The Psychology of Productivity
Americans want to work. They like to work. It's not
uncommon for some business professionals to put in well over
hours of work per week, and statistics show that the U.S.
is one of the small number of nations that do not require
time off each week.
But does being a workaholic equal being productive? What
makes Americans so consumed with being productive and what
factors encourage productivity?
definition of productivity is defined as a measure of
the efficiency of a person, machine, factory, or system in
converting inputs into useful outputs, and by that definition,
productivity among American workers has increased in recent
years. However, wages — which Americans directly correlate
to productivity have remained stagnant.
Experts and studies have found that human productivity is
affected greatly by different psychological factors. And the
answer is more than just looking
at cute pictures of cuddly baby animals.
Productivity in the Workplace
Functions of the brain play a large role in how and why people
are productive at work or not so productive. A series of experiments
conducted at a factory outside of Chicago from 1924-1932,
later dubbed the Hawthorne Effect, revealed that worker productivity
increased due to the
psychological stimulus of being singled out and made to feel
"This intervention makes sense for the average person
since on average people (consciously or unconsciously) feel
a bit insecure and have vulnerabilities of self-esteem, and
therefore, any intervention which reduces that insecurity
and improves self-esteem (especially if not implemented in
a childish manner) is going to improve mood, reduce anxiety,
improve motivation and improve productivity," said David
M. Reiss, MD, a psychiatrist with more than 25 years of experience.
"If the 'singling out' is done in a way
that feels parental, people who are basically more dependent
are generally more likely to respond positively, whereas people
who are more narcissistic will feel demeaned and it will be
Reiss added that people with extremely low self-esteem may
feel that they don't deserve the attention, triggering
conscious or unconscious guilt or anxiety that may be counterproductive.
People who have mild narcissistic tendencies, which includes
the average person, will thrive on the attention; people who
are severely narcissistic or antisocial may smugly feel that
it's about time they are recognized which could result
in resentment, a subtle counterproductive rebellion or a reaction
to 'rest on their laurels' after the attention
and 'ease up' rather than becoming motivated to
be more productive.
Keeping Busy vs. Being Productive
Students and workers alike dread hearing the term "busy
work." The accepted meaning of busy work among Americans
is assignments or projects designed to take up time, but that
aren't necessarily constructive or productive. This
happens not only in educational settings, but in the workplace
environment as well.
The problem with busy work, other than frustrating employees
and possibly lowering company morale, is that people often
mistake being busy with being productive. Even if some work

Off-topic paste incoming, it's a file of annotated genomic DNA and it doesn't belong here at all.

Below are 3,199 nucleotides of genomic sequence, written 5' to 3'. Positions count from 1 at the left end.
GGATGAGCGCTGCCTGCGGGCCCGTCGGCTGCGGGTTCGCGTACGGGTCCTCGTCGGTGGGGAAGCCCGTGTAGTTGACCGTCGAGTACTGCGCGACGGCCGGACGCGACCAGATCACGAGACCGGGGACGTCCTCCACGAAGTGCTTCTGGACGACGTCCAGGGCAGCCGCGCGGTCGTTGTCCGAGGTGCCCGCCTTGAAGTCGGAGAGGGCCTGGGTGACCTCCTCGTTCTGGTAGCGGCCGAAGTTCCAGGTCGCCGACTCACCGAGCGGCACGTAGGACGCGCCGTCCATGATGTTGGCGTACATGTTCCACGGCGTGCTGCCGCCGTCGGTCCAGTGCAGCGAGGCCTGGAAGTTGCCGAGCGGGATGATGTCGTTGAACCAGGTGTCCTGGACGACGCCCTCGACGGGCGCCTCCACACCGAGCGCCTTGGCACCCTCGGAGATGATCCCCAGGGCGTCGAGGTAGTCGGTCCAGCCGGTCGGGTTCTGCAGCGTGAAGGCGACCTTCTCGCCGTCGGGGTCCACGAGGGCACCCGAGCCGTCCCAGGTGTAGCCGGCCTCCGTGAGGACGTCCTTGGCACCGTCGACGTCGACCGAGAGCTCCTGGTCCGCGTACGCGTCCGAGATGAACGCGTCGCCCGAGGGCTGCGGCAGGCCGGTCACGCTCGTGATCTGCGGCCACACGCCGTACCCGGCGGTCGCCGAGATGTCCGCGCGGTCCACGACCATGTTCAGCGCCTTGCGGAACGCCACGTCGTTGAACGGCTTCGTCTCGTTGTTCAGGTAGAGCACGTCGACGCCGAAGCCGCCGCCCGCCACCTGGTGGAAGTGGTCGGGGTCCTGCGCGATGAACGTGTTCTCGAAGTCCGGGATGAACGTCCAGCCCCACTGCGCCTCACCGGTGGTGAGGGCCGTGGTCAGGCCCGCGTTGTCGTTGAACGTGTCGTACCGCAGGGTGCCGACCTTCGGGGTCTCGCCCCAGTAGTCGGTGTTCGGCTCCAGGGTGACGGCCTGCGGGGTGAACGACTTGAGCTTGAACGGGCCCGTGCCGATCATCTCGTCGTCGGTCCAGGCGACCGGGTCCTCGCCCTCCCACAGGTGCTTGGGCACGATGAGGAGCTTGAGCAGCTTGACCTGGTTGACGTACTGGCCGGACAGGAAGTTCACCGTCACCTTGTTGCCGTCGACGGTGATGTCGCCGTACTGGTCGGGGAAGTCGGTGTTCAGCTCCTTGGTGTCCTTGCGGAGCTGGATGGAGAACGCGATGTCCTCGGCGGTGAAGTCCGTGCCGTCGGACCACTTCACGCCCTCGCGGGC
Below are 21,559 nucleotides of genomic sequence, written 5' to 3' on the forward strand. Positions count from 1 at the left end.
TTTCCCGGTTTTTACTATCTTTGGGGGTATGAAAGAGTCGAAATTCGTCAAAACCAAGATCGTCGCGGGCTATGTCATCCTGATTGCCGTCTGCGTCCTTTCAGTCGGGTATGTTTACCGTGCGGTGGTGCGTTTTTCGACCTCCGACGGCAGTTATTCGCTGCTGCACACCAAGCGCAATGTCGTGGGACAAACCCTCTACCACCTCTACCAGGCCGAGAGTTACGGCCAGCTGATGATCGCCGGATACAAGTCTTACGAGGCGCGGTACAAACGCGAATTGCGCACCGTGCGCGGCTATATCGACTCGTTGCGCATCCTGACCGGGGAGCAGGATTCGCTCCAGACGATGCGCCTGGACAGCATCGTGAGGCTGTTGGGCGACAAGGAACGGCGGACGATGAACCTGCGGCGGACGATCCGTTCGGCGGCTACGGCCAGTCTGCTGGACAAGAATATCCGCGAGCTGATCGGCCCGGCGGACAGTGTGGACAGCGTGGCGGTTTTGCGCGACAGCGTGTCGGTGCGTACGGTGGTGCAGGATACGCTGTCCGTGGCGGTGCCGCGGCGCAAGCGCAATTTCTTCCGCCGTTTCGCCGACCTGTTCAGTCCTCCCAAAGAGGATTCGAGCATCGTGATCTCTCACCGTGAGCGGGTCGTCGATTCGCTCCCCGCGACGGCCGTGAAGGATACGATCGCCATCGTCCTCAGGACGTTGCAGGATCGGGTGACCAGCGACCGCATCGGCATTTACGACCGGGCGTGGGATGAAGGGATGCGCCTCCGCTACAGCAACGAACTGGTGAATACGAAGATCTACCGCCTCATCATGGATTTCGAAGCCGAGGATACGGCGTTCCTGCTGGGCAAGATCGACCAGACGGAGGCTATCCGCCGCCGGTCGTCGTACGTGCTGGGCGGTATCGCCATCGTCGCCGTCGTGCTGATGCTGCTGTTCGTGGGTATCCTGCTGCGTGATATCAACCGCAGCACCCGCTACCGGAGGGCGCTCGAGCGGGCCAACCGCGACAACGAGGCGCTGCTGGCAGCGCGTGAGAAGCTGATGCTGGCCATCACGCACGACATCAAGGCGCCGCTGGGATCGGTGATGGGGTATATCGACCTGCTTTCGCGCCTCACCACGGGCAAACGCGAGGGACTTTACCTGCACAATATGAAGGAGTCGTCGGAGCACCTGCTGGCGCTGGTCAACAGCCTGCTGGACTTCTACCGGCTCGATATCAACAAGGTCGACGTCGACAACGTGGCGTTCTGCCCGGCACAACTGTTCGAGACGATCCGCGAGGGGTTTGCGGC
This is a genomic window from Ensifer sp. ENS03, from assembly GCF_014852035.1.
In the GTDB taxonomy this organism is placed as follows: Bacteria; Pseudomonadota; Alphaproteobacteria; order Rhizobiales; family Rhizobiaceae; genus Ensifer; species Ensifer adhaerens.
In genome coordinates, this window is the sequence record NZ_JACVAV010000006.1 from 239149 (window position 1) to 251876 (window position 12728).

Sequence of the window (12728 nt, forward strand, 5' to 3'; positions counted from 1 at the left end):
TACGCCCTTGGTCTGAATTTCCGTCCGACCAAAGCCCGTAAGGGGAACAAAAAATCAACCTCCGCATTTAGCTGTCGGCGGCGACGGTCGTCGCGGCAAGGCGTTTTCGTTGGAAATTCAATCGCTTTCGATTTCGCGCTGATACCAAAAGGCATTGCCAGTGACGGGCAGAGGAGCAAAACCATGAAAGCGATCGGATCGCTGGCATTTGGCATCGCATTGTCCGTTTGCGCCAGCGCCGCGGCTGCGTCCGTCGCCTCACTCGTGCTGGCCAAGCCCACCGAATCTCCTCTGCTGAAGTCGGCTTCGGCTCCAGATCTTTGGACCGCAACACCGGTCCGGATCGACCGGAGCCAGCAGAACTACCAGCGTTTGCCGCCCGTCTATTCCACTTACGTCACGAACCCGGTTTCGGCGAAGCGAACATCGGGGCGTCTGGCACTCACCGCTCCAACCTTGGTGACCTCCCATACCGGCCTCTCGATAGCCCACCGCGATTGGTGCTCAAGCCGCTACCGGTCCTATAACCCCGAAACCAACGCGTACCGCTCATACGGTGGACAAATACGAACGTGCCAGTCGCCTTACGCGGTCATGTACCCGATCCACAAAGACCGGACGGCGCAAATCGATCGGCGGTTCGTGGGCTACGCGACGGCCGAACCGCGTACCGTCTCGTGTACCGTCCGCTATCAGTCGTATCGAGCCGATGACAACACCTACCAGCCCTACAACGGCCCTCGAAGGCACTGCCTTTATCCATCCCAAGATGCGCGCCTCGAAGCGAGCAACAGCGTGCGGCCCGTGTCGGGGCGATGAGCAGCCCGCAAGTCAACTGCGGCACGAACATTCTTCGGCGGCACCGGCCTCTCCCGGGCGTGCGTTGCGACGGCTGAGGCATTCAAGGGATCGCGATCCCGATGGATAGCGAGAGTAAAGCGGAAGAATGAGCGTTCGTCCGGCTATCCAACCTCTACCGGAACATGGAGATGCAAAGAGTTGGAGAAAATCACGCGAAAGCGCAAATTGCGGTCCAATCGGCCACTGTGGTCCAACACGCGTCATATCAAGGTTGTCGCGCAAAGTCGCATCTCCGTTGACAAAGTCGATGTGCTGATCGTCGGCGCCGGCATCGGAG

evokes a sense of urgency, it doesn't mean it's
productive. This blog
identifies some common nonproductive tasks such as checking
emails, holding meetings, and reading/updating social media.
These tasks are important, but can be endless and time-consuming
and the blog author suggests the problem doesn't lie
so much in the task itself, but in the amount of time dedicated
to doing it.
Using the scenario of a person being able to sort through
more than 200 emails in less than 15 minutes if needed, he
questions why it takes hours every day to check half as many
emails if there's no need to do so.
He deduces: "I believe it's because you're
accepting email as an interruption and stopping something
productive to respond. You're focused on accomplishing
something, just about to have a breakthrough, and [you receive
an email]. It's from your boss, colleague, or grandma.
You stop what you're doing and respond."
These slight interruptions break concentration and focus,
and if they happen several times a day, can significantly
impact one's level of productivity. In order to be productive
— not busy — the author suggests:
- Only check emails a few times per day.
- Minimize time spent on the phone.
- Keep meetings brief or stay out of them completely.
- Stop "keeping yourself updated" with news
- Stay off social media.
However, there are numerous jobs where constant use of social
media and perusing of blogs for different trends is the norm,
expected even. These workers, as well as those that work extensively
with computers, may be part of a growing number of digital-era
workers who use two
or more computer screens. Whether working at the office
or at home, multiple monitors allows users to look at multiple
data streams with simply a shifting of the eyes.
There have been studies
that find multiple monitors can increase productivity. But
experts maintain it really depends on the type of work a person
does and the characteristics of the person.
The psychological effect of multiple monitors on an average
person, Reiss said, is that they're likely to make a
person feel more important, thereby improving self-esteem,
creating a feeling of respect from employers, and increasing
motivation and productivity.
"From another point of view, multiple screens may actually
be less distracting in that [the average person] who is going
to wonder what is happening in another area (i.e. on a different
screen) will have a tendency to switch back and forth more
frequently out of curiosity, which may decrease productivity
or even be tiring — probably most of the time checking the
other screen will not provide anything useful," he said.
"If all the information is immediately available, a